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WHAT YOU NEED TO KNOW:
What do I need to know about ischemic colitis?
Ischemic colitis is a condition that occurs when there is decreased blood flow to your colon. Mild ischemic colitis usually gets better on its own. Severe ischemic colitis can lead to health problems that can become life-threatening. Ischemic colitis may return or become chronic (lasts longer than 2 weeks).
What increases my risk for ischemic colitis?
The cause of ischemic colitis is usually unknown. The following may increase your risk of ischemic colitis:
- Surgery on your heart or blood vessels
- Medical conditions, such as coronary artery disease (buildup of fat in your arteries) and diabetes, that affect blood flow
- Inflammatory bowel disease
- High blood pressure
- Infection caused by bacteria such as E. coli
- Certain medicines such as antidiarrhea medicines, high blood pressure medicine, birth control pills, heart medicine, or migraine headache medicine
- Decreased blood flow to the intestines during strenuous activity such as long-distance running
What are the signs and symptoms of ischemic colitis?
- Sudden abdominal cramping and pain
- Bright red or maroon blood in your bowel movements a day after abdominal pain starts
- Nausea and vomiting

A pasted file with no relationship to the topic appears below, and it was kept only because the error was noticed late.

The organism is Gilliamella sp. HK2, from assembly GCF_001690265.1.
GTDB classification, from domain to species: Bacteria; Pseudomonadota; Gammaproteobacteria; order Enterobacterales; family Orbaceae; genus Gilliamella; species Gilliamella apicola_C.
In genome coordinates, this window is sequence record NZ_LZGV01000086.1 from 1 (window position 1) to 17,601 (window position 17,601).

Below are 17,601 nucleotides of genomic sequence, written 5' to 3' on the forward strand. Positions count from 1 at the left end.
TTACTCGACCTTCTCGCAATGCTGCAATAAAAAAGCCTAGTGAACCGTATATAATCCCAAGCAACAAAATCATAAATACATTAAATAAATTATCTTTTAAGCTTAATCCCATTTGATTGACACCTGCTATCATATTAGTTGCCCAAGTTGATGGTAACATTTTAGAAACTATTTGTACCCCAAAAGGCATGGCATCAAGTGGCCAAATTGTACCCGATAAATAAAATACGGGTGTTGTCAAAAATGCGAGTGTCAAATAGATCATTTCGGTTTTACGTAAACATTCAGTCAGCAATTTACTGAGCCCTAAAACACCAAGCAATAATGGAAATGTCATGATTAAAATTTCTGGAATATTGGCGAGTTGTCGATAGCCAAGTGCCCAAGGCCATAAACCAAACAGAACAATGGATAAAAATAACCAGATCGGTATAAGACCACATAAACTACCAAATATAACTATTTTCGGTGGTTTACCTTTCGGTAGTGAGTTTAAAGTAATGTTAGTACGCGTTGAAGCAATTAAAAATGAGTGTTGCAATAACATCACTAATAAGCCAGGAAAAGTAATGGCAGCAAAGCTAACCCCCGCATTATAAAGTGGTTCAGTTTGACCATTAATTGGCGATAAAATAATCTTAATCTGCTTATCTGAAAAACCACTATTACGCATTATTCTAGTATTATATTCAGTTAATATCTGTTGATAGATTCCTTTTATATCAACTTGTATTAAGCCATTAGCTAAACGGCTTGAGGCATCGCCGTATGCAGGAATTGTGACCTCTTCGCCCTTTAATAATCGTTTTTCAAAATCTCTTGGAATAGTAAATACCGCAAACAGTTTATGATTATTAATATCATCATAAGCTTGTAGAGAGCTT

How is ischemic colitis diagnosed?
Your healthcare provider will ask about your medical conditions and medicines you take. You may need any of the following:
- A CT scan , or CAT scan, will show pictures of the blood flow in your colon. You may be given contrast liquid before the scan. Tell the healthcare provider if you have ever had an allergic reaction to contrast liquid.
- A colonoscopy is a procedure that may be done to look inside your bowel. Your healthcare provider will use a scope to look inside your bowel. A scope is a flexible tube with a small light and camera on the end.
- Blood tests may be done to check for signs of infection, and to find out how bad your condition is.
- A sample of your bowel movement may be taken to look for signs of infection.
How is ischemic colitis treated?
Treatment depends on how bad your condition is. Mild ischemic colitis usually gets better on its own within about 3 days. Your colon will heal completely in about 1 to 2 weeks. Antibiotics may be given to treat a bacterial infection. You may need treatment for any conditions that caused ischemic colitis. You may need surgery if your ischemic colitis is severe or chronic. Surgery may be done to remove dead tissue, repair damage to your colon, or remove part of your colon.
When should I seek immediate care?
- You have a fever and severe abdominal pain or bloating.
- You have decreased or no passage of gas or bowel movements.
When should I contact my healthcare provider?
- You feel too full to eat.
- You have nausea and vomiting.
- You continue to have abdominal pain or diarrhea for more than 2 weeks.
- You have questions or concerns about your condition or care.
Care AgreementYou have the right to help plan your care. Learn about your health condition and how it may be treated. Discuss treatment options with your caregivers to decide what care you want to receive. You always have the right to refuse treatment. The above information is an educational aid only. It is not intended as medical advice for individual conditions or treatments. Talk to your doctor, nurse or pharmacist before following any medical regimen to see if it is safe and effective for you.
Always consult your healthcare provider to ensure the information displayed on this page applies to your personal circumstances.